But there are internal elements to being physically healthy that are oftentimes overlooked. Body image, listening to what our bodies are telling us, and embracing our physical limitations in different seasons of life are important competencies to being physically healthy.

Moving towards greater physical health definitely involves consistent rhythms of sleep, diets and exercise but it also includes developing a positive body image, paying attention to your body’s cues, and embracing your physical limitations.

The Longing of Odysseus

The story of Odysseus is a classic tale of adventure, romance, and the longing to return home. After ten years in the Trojan War, Odysseus begins his journey home to Ithaca, but it is filled with many complications and tests that keep him at sea for ten more years. Despite the trials that Odysseus endures, he remains fixated on a vision of a future in Ithaca, with his wife and son.

My heart aches for the day I return to my home.
If some god hits me as I sail the deep purple,
I will weather it like the sea-beaten veteran I am.
God knows I have suffered and had my share of the sorrows
In war and at sea. I can take more if I have to.[7]

The journey “home” seems like it should be easy, but rarely is. A dream and vision for the future is crucial as we attempt to move towards health. Without a vision of what life could be like we are unlikely to attempt the challenging path ahead. If we pursue physical health it will mean confronting the shame and insecurity we feel about our bodies, admitting our weakness and vulnerability, confronting our apathy and laziness towards our physical health, and trying out new habits that will be stretching. If we go on this journey, what will life look like on the other side? Will it have been worth it?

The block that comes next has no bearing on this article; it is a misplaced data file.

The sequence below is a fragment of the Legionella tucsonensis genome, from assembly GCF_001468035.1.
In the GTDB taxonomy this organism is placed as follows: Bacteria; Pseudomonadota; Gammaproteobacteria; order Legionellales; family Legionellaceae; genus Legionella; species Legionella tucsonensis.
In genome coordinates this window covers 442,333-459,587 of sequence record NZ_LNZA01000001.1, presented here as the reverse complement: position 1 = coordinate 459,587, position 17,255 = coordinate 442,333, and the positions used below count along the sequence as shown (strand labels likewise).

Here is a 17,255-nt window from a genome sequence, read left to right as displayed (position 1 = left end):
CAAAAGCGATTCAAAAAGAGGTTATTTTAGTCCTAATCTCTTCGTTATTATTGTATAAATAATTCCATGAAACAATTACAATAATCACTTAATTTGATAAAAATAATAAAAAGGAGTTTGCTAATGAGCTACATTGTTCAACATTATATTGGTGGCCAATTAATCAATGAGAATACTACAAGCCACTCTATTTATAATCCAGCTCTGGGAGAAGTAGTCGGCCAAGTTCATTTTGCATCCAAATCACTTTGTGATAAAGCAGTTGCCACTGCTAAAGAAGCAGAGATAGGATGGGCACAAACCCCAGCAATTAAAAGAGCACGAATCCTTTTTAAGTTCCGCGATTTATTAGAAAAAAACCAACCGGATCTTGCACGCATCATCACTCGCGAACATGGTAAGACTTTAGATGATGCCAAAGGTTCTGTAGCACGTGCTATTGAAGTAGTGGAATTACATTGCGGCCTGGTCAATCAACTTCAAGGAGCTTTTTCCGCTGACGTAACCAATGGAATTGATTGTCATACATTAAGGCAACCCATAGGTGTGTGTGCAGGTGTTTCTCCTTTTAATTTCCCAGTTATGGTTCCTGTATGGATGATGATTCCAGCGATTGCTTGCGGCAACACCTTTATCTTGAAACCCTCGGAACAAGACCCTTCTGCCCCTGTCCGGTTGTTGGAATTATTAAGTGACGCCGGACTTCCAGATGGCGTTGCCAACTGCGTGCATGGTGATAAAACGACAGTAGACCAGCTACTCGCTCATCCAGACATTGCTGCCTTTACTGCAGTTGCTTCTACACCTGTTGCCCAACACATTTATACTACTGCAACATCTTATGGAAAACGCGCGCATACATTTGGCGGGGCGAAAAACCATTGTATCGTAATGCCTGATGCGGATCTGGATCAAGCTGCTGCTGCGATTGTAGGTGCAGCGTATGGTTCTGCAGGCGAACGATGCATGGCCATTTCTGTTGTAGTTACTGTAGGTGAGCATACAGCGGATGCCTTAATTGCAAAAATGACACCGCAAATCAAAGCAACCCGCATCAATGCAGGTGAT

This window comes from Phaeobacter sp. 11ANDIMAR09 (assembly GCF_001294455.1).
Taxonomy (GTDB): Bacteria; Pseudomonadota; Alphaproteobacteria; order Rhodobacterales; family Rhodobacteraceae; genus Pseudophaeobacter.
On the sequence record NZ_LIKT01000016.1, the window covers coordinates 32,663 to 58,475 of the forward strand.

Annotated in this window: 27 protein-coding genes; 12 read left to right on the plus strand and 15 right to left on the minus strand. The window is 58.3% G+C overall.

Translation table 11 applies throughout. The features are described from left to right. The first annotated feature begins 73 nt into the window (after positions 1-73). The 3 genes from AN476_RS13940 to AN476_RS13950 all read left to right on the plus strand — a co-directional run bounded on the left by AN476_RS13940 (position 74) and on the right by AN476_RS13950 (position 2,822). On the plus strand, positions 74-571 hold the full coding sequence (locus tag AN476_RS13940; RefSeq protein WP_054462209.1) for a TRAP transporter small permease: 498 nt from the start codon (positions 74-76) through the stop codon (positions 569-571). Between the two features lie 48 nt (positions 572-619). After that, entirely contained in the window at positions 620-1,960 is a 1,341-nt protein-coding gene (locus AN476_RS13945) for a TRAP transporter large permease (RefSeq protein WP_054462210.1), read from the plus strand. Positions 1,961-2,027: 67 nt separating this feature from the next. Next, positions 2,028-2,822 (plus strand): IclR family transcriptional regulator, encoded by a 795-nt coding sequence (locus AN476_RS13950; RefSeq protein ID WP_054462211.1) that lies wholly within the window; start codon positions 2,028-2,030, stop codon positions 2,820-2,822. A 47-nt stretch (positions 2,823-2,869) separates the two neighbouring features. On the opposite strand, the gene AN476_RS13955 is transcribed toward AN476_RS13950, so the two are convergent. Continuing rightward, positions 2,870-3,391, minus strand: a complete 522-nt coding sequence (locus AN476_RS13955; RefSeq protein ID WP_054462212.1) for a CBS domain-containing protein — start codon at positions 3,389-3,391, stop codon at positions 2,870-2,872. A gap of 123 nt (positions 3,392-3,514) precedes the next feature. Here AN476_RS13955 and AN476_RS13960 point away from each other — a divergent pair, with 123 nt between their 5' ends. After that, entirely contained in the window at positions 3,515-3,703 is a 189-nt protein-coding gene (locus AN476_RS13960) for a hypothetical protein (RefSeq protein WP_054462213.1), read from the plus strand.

Growing into a physically healthy person is challenging, but there is tremendous fruit on the other side. Healthy trees grow fruit and as we grow in physical health there will be “fruit” that grows in our lives. Here are a few examples of “fruit” that will grow as we pursue physical health:

  • Energy and enthusiasm as we create rhythms of sufficient sleep, regular exercise, and healthy eating patterns.
  • Humility from embracing physical limitations that come to us in different seasons of life.
  • Integration with our relationships, work, emotions, spirituality, and all aspects of life.
  • Courage to resist unrealistic body images that come from our culture.
  • Self-compassion as we embrace our bodies as they are, rather than obsess about how they “should” be.

A life of confidence, hope, and energy is available for those who seek to grow in physical health.

This post is part of the You Are a Soul Series:

[1] Bessel van der Kolk, The Body Keeps the Score, p. 1.

[2] “The Six Reasons The Fitness Industry is Booming” by Ben Midgley.





[7] Homer, The Essential Odyssey, p. 35.

About the Author

Matt Alexander

Matt Alexander has planted, pastored, and led in urban, suburban, and rural churches over the past 15+ years, including a missional church in Miami, FL called Rhythm. Currently, Matt serves on staff with the V3 Movement as a coach for missional church planters and a coordinator for on-going planting collaboration. Matt also coaches and trains individuals and groups in holistic soul care. Matt, Evette, Emery, and Aden live in sunny Miami and love to drink coffee, go on outdoor adventures, and kayak around the mangroves.